Furthermore, he suggests some artists to “think of all the sex and violence in traditional Hindu and Buddhist art.” I doubt that he knows the signification behind those figures in tantric positions. They are not sexual but spiritual; they are not about violence but about absolute compassion, but a pervert, who sees a mother breastfeeding her child would always misinterpret  the spirituality of the act. Not a single dictum or a statement that he has scribbled exhibit a sense of confidence in the subject matter. I encourage the reader to read his review to see it for yourself, how uninformed and ignorant his views were on the artworks that were at the show. His use of limited terminology, and awkward and forceful attempts at pinching the Buddhist philosophy and Tibetan traditional artwork is comedic at some instances.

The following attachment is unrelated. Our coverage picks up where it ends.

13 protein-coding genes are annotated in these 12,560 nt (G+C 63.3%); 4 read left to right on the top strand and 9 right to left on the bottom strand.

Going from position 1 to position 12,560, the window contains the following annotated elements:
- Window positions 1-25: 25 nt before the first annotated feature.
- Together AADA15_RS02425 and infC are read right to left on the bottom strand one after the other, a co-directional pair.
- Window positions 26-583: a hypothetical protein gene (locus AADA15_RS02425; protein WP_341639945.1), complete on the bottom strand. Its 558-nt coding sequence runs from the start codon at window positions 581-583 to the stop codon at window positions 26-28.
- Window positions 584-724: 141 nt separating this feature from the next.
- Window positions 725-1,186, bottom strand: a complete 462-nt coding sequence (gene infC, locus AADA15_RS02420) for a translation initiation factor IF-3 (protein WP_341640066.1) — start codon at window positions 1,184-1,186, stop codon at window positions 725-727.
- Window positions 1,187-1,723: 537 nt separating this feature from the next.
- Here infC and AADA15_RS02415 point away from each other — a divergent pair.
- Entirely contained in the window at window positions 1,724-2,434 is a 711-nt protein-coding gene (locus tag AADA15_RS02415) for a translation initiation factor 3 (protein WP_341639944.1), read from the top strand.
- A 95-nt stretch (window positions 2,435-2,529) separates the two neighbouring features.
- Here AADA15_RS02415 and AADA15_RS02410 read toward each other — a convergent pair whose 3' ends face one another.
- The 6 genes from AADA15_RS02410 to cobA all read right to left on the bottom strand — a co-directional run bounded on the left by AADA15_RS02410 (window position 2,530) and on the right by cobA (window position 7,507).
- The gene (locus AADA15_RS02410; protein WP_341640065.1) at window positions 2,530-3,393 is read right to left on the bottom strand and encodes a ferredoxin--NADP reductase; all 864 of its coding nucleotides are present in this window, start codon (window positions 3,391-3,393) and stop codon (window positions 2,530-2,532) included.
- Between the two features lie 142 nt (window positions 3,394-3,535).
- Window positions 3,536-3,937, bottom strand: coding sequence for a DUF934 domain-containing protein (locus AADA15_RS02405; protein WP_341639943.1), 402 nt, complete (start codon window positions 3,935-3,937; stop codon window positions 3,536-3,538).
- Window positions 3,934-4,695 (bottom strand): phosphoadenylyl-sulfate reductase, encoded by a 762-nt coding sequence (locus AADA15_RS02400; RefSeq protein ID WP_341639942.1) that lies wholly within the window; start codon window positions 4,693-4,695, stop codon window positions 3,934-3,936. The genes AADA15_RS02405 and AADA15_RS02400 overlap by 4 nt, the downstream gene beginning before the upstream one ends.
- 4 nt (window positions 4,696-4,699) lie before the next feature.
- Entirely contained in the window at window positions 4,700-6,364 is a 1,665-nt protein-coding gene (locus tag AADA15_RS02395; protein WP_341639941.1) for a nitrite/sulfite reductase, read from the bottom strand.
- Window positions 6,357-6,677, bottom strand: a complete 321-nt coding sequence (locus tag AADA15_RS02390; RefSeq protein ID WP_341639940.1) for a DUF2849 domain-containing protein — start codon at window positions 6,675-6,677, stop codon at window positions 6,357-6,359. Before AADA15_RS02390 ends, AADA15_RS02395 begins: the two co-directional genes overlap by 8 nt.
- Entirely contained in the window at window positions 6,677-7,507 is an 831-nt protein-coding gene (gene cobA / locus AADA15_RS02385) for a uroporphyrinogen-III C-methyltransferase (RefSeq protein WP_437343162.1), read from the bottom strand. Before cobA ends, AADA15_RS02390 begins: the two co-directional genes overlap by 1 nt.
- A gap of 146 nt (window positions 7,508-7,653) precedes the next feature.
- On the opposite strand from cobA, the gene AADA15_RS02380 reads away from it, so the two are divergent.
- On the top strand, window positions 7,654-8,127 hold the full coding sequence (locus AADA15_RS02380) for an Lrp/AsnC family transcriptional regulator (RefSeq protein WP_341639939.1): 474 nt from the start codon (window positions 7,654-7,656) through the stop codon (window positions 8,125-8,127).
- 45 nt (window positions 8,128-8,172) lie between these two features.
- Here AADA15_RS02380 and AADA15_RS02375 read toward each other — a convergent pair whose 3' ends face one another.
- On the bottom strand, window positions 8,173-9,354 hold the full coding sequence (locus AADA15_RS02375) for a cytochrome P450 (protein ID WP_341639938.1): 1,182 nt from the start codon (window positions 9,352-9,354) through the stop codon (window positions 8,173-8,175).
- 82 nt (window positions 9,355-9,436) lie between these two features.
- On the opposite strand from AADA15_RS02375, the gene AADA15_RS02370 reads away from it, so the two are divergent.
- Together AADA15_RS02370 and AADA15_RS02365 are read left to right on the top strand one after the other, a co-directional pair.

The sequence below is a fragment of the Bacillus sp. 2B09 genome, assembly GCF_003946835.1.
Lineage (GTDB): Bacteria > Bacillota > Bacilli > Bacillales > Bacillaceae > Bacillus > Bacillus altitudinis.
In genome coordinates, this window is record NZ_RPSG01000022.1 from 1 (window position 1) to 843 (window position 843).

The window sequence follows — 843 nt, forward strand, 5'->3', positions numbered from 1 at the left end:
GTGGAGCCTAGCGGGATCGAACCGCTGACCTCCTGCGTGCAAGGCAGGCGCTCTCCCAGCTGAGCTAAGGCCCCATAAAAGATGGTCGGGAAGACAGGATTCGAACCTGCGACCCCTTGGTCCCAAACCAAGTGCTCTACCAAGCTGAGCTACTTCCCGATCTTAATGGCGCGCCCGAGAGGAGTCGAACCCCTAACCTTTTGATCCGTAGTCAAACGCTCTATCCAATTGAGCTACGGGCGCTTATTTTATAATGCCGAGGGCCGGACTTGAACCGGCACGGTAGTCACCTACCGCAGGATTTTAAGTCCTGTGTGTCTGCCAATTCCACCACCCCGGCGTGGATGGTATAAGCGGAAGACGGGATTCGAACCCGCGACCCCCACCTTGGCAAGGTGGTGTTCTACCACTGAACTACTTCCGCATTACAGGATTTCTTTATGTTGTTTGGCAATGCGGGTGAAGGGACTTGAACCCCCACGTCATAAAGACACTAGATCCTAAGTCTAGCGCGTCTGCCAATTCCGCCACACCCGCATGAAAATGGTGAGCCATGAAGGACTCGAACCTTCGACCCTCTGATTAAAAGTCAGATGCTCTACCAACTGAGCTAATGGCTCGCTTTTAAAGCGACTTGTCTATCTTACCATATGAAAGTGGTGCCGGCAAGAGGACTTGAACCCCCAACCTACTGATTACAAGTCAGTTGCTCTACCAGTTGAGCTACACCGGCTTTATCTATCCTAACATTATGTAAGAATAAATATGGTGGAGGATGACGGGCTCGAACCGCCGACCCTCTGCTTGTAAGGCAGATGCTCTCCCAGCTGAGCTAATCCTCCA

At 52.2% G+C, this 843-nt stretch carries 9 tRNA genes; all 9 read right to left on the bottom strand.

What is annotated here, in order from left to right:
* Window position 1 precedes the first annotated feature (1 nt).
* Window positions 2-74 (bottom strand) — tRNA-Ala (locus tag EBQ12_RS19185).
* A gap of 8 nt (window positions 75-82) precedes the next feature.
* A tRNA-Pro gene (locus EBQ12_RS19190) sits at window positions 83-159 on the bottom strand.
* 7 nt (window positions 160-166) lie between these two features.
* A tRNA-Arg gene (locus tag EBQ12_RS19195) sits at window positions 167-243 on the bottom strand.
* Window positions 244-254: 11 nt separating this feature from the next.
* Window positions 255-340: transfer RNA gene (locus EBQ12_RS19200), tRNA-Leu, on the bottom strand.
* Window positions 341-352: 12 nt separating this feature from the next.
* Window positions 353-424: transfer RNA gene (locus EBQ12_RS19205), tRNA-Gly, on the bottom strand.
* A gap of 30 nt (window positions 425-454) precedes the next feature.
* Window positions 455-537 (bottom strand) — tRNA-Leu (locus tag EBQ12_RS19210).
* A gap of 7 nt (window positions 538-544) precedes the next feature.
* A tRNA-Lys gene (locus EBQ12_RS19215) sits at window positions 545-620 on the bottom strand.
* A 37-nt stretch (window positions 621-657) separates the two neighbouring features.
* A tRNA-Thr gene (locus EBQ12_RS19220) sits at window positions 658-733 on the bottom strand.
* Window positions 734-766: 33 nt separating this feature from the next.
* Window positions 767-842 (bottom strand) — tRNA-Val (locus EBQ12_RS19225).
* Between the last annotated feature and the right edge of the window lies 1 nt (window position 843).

Rubin Museum of Art is equipped with faculties of experts on Tibetan traditional and contemporary art, so to bluntly conclude that modern artists of the exhibit are merely doing the things that Tibetan artists of the past had done hundreds of years ago, is just insulting to the intelligence of American readers. After reading Mr. Ken Johnson’s review, I honestly doubt if he had really been to the show that he was reviewing. Even though I highly admire the New York Times for its interest in Tibetan Contemporary Art, I hope that a more informed reviewer on this subject will emerge in the future.